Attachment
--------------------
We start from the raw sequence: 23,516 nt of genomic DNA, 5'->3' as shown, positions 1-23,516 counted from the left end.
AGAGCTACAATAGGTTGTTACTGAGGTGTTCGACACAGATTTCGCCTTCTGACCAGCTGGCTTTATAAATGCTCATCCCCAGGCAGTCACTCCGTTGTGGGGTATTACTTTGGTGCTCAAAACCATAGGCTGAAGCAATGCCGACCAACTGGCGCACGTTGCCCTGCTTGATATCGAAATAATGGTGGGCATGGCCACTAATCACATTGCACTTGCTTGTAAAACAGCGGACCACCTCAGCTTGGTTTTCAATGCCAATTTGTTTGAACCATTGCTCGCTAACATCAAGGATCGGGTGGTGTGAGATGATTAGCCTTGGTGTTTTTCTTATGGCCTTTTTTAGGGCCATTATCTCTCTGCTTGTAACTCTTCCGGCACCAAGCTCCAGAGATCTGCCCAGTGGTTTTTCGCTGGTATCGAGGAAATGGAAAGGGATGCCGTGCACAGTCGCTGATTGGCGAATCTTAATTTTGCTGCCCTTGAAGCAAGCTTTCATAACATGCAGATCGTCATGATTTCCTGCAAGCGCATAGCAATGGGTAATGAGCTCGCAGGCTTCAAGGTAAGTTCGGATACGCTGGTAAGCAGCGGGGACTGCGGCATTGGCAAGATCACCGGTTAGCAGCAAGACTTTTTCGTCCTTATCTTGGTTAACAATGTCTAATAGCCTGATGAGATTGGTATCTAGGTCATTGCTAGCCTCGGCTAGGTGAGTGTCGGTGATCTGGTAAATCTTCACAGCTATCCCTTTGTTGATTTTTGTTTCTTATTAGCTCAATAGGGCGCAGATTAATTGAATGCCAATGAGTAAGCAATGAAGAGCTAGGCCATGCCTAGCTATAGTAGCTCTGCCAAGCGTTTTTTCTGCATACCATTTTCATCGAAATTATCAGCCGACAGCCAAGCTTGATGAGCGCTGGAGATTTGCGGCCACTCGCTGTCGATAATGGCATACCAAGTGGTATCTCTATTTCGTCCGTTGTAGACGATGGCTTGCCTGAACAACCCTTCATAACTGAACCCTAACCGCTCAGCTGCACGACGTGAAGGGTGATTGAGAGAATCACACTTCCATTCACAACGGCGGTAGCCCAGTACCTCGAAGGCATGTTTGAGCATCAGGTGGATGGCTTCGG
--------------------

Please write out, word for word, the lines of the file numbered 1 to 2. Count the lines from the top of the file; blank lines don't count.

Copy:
We start from the raw sequence: 23,516 nt of genomic DNA, 5'->3' as shown, positions 1-23,516 counted from the left end.
AGAGCTACAATAGGTTGTTACTGAGGTGTTCGACACAGATTTCGCCTTCTGACCAGCTGGCTTTATAAATGCTCATCCCCAGGCAGTCACTCCGTTGTGGGGTATTACTTTGGTGCTCAAAACCATAGGCTGAAGCAATGCCGACCAACTGGCGCACGTTGCCCTGCTTGATATCGAAATAATGGTGGGCATGGCCACTAATCACATTGCACTTGCTTGTAAAACAGCGGACCACCTCAGCTTGGTTTTCAATGCCAATTTGTTTGAACCATTGCTCGCTAACATCAAGGATCGGGTGGTGTGAGATGATTAGCCTTGGTGTTTTTCTTATGGCCTTTTTTAGGGCCATTATCTCTCTGCTTGTAACTCTTCCGGCACCAAGCTCCAGAGATCTGCCCAGTGGTTTTTCGCTGGTATCGAGGAAATGGAAAGGGATGCCGTGCACAGTCGCTGATTGGCGAATCTTAATTTTGCTGCCCTTGAAGCAAGCTTTCATAACATGCAGATCGTCATGATTTCCTGCAAGCGCATAGCAATGGGTAATGAGCTCGCAGGCTTCAAGGTAAGTTCGGATACGCTGGTAAGCAGCGGGGACTGCGGCATTGGCAAGATCACCGGTTAGCAGCAAGACTTTTTCGTCCTTATCTTGGTTAACAATGTCTAATAGCCTGATGAGATTGGTATCTAGGTCATTGCTAGCCTCGGCTAGGTGAGTGTCGGTGATCTGGTAAATCTTCACAGCTATCCCTTTGTTGATTTTTGTTTCTTATTAGCTCAATAGGGCGCAGATTAATTGAATGCCAATGAGTAAGCAATGAAGAGCTAGGCCATGCCTAGCTATAGTAGCTCTGCCAAGCGTTTTTTCTGCATACCATTTTCATCGAAATTATCAGCCGACAGCCAAGCTTGATGAGCGCTGGAGATTTGCGGCCACTCGCTGTCGATAATGGCATACCAAGTGGTATCTCTATTTCGTCCGTTGTAGACGATGGCTTGCCTGAACAACCCTTCATAACTGAACCCTAACCGCTCAGCTGCACGACGTGAAGGGTGATTGAGAGAATCACACTTCCATTCACAACGGCGGTAGCCCAGTACCTCGAAGGCATGTTTGAGCATCAGGTGGATGGCTTCGG